Can you drive a moped with a permit? Depending on your region the paperwork required changes. But you can drive a moped with a permit if you live in the right state.
Do They Still Make Mopeds
Mopeds are still a well sought-after type of 2 wheeler. A lot of automobile manufacturers, still invest in making mopeds. These companies include some big names like Honda, Yamaha, Aprilla, and many more. Even if you want to buy a brand new moped you do have plenty of options to choose from.
Here are a few great choices for you to start scooting.
The Honda Ruckus is great for scooting the paved roads or even the gravel tracks. Unlike many other mopeds or scooters, the Honda Ruckus is capable of going off-road as well. The Ruckus is fun to ride, affordable, and easy to maintain. There is a huge community of Ruckus enthusiasts so if you want to be in a moped community, you’d be welcome.
The Ruckus is much good looking than any other moped. For a 194 pound bike, it looks aggressive and sporty. This is a cheap moped to purchase, and there are plenty of options in the used as well as the brand new market. The maintenance for this ride is cheap to almost non-existent. Most importantly you can get up to 114 miles per gallon.
Yamaha BWs 50
The Yamaha Bws 50 is a small and light city cruiser. The 4-stroke 50cc motor is made purely for urban use. Whether you are saving a few bucks commuting, or on your way to the groceries, this is the moped to consider.
The Yamaha BWs 50 is equipped with a 49cc, liquid-cooled, and fuel-injected 4-stroke engine. It has enough power for cruising in the city and still have a proper fuel economy. You can expect to get up to 130 mpg with BWs 50.
The 23L compartment under the seat is perfect for storing anything from your scooter helmet, groceries, or your laptop. Yamaha excels in their production of two-wheelers and the BWs 50, even though it is a moped it is no exception.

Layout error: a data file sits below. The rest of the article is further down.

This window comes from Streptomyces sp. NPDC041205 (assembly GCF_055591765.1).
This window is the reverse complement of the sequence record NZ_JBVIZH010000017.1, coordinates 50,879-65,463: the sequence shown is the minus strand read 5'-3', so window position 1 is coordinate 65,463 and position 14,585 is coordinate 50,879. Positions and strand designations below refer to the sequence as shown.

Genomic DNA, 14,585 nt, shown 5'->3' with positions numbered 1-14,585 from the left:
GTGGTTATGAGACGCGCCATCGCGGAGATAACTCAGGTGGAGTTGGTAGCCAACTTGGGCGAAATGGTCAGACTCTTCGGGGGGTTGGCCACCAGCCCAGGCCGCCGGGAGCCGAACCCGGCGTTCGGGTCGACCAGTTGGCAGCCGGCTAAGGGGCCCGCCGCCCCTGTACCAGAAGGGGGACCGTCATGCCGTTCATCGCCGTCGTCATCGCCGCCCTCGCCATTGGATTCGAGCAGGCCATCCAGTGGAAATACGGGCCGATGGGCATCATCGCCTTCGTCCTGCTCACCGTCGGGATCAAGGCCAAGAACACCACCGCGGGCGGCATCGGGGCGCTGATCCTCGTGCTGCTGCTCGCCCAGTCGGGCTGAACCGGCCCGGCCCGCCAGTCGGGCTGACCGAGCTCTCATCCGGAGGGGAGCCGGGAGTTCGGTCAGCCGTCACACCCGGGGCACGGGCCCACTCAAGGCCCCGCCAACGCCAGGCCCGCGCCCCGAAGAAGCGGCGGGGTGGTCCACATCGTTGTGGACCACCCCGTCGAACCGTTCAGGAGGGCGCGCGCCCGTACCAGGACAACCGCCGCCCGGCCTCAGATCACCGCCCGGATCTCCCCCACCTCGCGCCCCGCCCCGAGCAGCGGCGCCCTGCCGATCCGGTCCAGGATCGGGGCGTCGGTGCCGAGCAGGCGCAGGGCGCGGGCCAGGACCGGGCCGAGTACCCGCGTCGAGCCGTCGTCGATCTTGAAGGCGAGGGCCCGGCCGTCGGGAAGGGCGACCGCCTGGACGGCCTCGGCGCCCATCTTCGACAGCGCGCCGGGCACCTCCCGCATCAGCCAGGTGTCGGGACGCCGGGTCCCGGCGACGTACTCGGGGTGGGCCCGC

Motorcycle and Motor-Driven Cycle Facts:
- A motorcycle has 2-3 wheels and an engine size larger than 150 cc, while a motor-driven cycle has 2-3 wheels and an engine size smaller than 149 cc.
- Motorcycles with 3 wheels or a sidecar only require a Class C driver’s license, while a motorcycle license (M1) is required to drive a motor-driven cycle.
- Mopeds, also known as motorized bicycles, have 2-3 wheels and an electric motor with an automatic transmission that produces less than 4 gross brake horsepower.
- To drive a moped, a motorcycle license (M1 or M2) is required, and the driver must be at least 16 years old and wear a helmet while riding.
- Special license plates and an identification card, along with a one-time $23 registration fee, are required to register a moped.
- Moped registration does not require renewal in the same way as other vehicles.
- A motorized scooter has 2 wheels, a motor, handlebars, and a floorboard, and can only be driven on a bicycle path, trail, or bikeway, not on a sidewalk.
- A speed limit of 15 mph cannot be exceeded when driving a motorized scooter.
- A motorized scooter does not need to be registered, and any class driver license is sufficient to drive it.
- Insurance is not needed to register a moped.
Verdict – Can You Drive A Moped With A Permit
Whether you are trying to save some money by transferring to an alternate mode of travel or just want a fun ride to cruise around the town, a moped is made for you.
Nothing is more economic than a moped. The maintenance cost for a moped is really low. The maintenance cost for a moped cannot be lower. If you are on a tight budget you could easily buy a used moped for under $1000. If you have some more money to spend, you can buy a brand new moped for about $3000. A brand new moped has some perks that a used one doesn’t have but, but when weighing value for money, a used moped seems to be a better choice.
The laws regarding a moped change from state to state. Generally for a two-wheeler to be considered as a moped, it needs to have a 50cc or smaller engine. The top speed should also lie between 28-30 miles per hour. Except for Kansas in the rest of the states, this is how a moped is classified.
To answer the question, can you drive a moped with a permit, again the answer depends on the state you live in. The paperwork you need to drive a moped varies from state to state.
Which leads us to, can you drive a moped with a permit? Yes, you can drive a moped with a permit, depending on where you live.